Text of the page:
2012-10-08 09:15:01 by jdixon
A few stray bits of information following my presentation at DevOpsDays Roma.
The talk has received a ton of positive feedback from everyone. The slides in particular have been getting a ton of redistribution on Twitter. I'm not sure if this is a sign that my deck is that much better than the actual talk, but whatever. I'm glad that people are finding it useful and/or informative.
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2012-10-06 13:21:15 by jdixon
I've just concluded a week in Italy as part of my visit to speak at DevOpsDays Roma. Most people don't know this, but I was an Architecture student at Georgia Tech many years ago. As such, I was exposed to a lot of Greek and Roman history. This made a lasting impression on me; I've always dreamed of visiting Rome and it was a stroke of luck when I heard about the conference and was eventually accepted to speak.
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2012-02-11 10:35:19 by jdixon
I recently found myself in the need for a way to run a one-off Ruby script at scheduled intervals. As this is a work project I didn't just want to run it on my laptop or some random server. Turns out there's an easy way to run this for free on the Heroku Cedar platform without having to piggyback it on a "real" application. Because there are no web processes running, we'll be able to limit our dyno usage to a single dyno (in other words, it's free).
The script itself handles garbage collection duties for removing expired hosts off our beta account with Boundary. Basically I just want it to run every hour and cull anything that hasn't reported to their collectors in a day. For the purpose of this article the contents of the script are inconsequential, although I intend to present it fully in a future post.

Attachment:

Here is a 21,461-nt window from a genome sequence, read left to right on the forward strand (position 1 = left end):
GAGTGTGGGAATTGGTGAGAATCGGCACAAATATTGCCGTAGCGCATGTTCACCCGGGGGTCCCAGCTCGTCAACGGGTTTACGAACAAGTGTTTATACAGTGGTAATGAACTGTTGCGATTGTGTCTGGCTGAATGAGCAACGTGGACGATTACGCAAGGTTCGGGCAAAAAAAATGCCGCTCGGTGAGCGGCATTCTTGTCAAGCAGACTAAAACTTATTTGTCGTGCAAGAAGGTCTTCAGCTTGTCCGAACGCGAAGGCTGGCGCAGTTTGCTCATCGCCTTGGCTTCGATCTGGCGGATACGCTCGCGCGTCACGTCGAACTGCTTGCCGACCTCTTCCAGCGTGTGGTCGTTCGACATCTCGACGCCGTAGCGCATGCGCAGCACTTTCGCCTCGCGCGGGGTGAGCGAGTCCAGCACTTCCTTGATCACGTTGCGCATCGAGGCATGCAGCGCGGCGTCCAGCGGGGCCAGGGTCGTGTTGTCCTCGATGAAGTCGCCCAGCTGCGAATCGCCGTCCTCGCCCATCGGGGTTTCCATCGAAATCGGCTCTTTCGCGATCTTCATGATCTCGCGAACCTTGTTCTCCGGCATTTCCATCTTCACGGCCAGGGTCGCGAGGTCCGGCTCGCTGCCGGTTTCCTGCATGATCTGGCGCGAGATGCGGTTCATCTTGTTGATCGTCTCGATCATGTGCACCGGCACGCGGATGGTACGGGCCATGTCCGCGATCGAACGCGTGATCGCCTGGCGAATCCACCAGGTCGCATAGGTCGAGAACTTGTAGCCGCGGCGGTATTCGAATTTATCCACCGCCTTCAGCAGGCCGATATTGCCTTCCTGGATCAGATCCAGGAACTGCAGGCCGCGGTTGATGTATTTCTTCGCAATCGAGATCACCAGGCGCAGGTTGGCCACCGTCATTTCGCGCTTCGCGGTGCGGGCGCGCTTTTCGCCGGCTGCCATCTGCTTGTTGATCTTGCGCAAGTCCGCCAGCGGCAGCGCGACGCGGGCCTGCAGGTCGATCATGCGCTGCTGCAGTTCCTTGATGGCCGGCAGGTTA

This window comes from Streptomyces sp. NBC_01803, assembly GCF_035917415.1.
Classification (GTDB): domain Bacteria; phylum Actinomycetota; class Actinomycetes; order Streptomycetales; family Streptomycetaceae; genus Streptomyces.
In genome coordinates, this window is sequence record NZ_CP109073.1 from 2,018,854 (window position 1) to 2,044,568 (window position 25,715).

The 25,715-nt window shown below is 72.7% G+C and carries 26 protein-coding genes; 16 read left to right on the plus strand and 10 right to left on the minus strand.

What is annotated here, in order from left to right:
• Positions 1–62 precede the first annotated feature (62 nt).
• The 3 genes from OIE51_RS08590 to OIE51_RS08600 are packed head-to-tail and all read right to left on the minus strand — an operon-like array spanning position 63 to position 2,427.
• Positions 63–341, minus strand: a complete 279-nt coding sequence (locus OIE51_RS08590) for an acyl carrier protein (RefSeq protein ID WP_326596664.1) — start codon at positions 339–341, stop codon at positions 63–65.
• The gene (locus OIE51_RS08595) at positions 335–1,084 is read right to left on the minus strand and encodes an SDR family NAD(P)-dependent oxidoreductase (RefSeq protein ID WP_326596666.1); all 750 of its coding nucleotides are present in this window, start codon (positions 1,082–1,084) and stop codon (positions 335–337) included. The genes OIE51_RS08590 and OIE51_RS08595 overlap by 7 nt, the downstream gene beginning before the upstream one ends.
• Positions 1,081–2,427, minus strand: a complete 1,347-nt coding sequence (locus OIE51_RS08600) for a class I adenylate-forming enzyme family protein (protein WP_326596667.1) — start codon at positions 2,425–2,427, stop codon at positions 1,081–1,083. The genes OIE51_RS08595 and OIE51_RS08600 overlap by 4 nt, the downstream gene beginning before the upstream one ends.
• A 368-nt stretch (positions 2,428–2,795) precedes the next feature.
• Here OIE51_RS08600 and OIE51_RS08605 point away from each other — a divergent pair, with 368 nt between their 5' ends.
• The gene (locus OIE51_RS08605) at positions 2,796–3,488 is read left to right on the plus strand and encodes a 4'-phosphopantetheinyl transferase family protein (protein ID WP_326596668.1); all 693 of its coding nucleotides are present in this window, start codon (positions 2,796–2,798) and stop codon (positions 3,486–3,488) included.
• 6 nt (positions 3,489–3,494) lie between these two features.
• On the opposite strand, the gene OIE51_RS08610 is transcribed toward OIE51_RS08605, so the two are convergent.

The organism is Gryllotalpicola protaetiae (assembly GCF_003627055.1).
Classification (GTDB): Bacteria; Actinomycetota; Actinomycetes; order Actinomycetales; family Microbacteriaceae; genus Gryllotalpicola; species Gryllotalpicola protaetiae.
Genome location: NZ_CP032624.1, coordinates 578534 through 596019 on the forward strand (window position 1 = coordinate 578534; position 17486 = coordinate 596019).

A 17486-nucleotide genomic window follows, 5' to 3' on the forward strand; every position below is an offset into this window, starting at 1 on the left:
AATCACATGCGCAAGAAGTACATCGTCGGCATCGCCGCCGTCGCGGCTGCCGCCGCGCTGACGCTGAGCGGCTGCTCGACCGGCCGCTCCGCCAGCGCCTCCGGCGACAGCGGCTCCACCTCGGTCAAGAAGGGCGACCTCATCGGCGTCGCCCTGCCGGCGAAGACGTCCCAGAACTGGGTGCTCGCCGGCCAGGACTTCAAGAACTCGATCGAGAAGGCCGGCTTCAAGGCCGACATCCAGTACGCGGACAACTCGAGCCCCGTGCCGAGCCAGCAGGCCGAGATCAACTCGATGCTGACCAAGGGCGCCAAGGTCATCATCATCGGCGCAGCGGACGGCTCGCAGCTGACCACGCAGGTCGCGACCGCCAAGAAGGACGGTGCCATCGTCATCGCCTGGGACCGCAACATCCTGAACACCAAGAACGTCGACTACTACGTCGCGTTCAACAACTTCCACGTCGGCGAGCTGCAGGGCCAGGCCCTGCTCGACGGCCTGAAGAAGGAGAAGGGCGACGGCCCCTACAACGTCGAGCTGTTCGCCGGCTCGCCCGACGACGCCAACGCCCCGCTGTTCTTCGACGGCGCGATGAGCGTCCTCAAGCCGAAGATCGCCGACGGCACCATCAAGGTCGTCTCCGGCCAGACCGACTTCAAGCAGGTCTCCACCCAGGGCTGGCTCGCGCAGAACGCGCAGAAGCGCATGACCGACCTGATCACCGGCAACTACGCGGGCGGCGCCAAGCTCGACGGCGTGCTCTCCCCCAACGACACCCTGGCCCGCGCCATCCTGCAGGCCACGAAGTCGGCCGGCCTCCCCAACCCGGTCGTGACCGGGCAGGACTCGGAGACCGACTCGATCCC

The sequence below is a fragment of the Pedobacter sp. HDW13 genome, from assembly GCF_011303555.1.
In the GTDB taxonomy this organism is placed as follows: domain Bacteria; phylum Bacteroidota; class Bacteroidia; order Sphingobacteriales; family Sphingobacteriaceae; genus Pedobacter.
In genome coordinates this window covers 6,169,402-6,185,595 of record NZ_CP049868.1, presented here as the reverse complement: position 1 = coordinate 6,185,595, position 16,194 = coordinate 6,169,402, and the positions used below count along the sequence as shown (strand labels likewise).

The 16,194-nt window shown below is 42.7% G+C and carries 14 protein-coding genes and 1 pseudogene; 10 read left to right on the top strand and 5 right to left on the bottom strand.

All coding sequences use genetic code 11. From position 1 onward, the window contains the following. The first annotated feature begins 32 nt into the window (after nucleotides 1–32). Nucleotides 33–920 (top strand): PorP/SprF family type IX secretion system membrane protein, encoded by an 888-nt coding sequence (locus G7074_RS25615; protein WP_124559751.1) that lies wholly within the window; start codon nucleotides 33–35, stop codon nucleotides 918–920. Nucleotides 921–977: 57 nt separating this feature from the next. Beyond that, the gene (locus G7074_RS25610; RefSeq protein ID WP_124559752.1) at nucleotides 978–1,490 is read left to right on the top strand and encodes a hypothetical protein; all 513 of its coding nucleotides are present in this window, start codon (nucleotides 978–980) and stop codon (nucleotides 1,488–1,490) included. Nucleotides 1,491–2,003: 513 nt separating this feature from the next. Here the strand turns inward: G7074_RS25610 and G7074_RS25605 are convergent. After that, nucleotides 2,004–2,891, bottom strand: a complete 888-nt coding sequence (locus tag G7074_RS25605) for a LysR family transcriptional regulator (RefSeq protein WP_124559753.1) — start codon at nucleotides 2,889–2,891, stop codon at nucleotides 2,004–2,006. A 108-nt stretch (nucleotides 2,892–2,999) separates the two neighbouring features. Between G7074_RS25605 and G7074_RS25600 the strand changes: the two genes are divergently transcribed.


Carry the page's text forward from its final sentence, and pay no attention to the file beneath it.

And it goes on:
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2012-02-09 23:38:00 by jdixon
This evening I asked for your suggestions on blocking online distractions, allowing me to focus on code for an extended period of time. I have a constant struggle with interruptions (read: shiny things) including online news, email and Twitter. There was a flood of responses in no time. Here are the more popular suggestions, along with my winners below.
- quit the offending apps
- block websites
- login with a different user
- work offline
- self-control (lol rite)
I suspect that all of these would have some benefit, perhaps except coffee, which has never given me much of a boost anyways. As a side note, I've quit Diet Coke since my surgery and am exclusively drinking water. So it's possible that coffee might give me an insanely productive hit, but I'm not willing to tread that path yet. Here are the specific steps I took which seemed to work quite well for my particular workflow.
- quit Twitter app
- quit Chrome (primary browser)
- quit Firefox (used for HTML email, Facebook and banking)
- quit Propane (Campfire app, work communications)
- quit Adium
- quit Skype
- detached my remote screen session (mutt and irssi)
- equipped Sony MDR-V6 headphones
- launched Spotify radio (trance)
- put iTerm2 in full-screen mode (used for psql, git and debugging development server)
- put MacVim in full-screen mode
- launched Safari for API docs and development site
I'm pleased with the recent experiment, even if it only lasted one hour. I'll continue to make adjustments and report any significant improvements I find.
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2011-11-30 10:39:02 by jdixon
I find myself using Sequel in conjunction with Sinatra these days to write more of my web applications. Never having been a fan of ORMs in general, and mostly comfortable with the ickier bits of SQL wizardry, it took me a while to warm up to the idea of using one for database migrations. But I've seen the possibilities with stuff like ActiveRecord. Being able to migrate my schema into a versioned state is "dee-lish".